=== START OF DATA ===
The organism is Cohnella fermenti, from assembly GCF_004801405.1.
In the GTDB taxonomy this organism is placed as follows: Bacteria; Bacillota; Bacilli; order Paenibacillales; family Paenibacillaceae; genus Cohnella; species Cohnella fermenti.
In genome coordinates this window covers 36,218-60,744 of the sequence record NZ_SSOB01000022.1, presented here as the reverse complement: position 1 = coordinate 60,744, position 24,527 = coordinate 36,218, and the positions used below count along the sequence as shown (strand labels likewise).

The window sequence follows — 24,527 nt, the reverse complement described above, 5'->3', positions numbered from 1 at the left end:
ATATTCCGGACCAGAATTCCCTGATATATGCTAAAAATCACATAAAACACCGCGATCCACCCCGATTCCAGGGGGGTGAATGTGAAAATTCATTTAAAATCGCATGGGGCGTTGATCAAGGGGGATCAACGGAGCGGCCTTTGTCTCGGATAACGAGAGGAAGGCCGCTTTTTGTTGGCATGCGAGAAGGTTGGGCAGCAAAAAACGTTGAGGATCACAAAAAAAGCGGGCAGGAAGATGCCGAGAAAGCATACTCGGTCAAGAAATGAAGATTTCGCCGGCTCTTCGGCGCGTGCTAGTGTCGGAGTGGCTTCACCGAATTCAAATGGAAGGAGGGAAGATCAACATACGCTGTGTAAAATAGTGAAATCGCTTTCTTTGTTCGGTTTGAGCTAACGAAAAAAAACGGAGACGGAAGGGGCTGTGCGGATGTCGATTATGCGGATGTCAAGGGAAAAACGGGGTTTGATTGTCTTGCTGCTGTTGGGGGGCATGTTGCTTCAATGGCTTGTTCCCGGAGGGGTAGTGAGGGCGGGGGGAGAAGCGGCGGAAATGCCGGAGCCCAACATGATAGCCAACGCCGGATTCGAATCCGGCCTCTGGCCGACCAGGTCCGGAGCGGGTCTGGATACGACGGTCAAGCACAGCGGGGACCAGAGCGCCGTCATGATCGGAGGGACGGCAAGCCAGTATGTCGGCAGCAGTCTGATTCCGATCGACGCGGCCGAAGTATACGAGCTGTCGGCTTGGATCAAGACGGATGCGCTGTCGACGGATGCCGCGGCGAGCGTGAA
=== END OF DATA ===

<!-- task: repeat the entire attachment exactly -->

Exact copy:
The organism is Cohnella fermenti, from assembly GCF_004801405.1.
In the GTDB taxonomy this organism is placed as follows: Bacteria; Bacillota; Bacilli; order Paenibacillales; family Paenibacillaceae; genus Cohnella; species Cohnella fermenti.
In genome coordinates this window covers 36,218-60,744 of the sequence record NZ_SSOB01000022.1, presented here as the reverse complement: position 1 = coordinate 60,744, position 24,527 = coordinate 36,218, and the positions used below count along the sequence as shown (strand labels likewise).

The window sequence follows — 24,527 nt, the reverse complement described above, 5'->3', positions numbered from 1 at the left end:
ATATTCCGGACCAGAATTCCCTGATATATGCTAAAAATCACATAAAACACCGCGATCCACCCCGATTCCAGGGGGGTGAATGTGAAAATTCATTTAAAATCGCATGGGGCGTTGATCAAGGGGGATCAACGGAGCGGCCTTTGTCTCGGATAACGAGAGGAAGGCCGCTTTTTGTTGGCATGCGAGAAGGTTGGGCAGCAAAAAACGTTGAGGATCACAAAAAAAGCGGGCAGGAAGATGCCGAGAAAGCATACTCGGTCAAGAAATGAAGATTTCGCCGGCTCTTCGGCGCGTGCTAGTGTCGGAGTGGCTTCACCGAATTCAAATGGAAGGAGGGAAGATCAACATACGCTGTGTAAAATAGTGAAATCGCTTTCTTTGTTCGGTTTGAGCTAACGAAAAAAAACGGAGACGGAAGGGGCTGTGCGGATGTCGATTATGCGGATGTCAAGGGAAAAACGGGGTTTGATTGTCTTGCTGCTGTTGGGGGGCATGTTGCTTCAATGGCTTGTTCCCGGAGGGGTAGTGAGGGCGGGGGGAGAAGCGGCGGAAATGCCGGAGCCCAACATGATAGCCAACGCCGGATTCGAATCCGGCCTCTGGCCGACCAGGTCCGGAGCGGGTCTGGATACGACGGTCAAGCACAGCGGGGACCAGAGCGCCGTCATGATCGGAGGGACGGCAAGCCAGTATGTCGGCAGCAGTCTGATTCCGATCGACGCGGCCGAAGTATACGAGCTGTCGGCTTGGATCAAGACGGATGCGCTGTCGACGGATGCCGCGGCGAGCGTGAA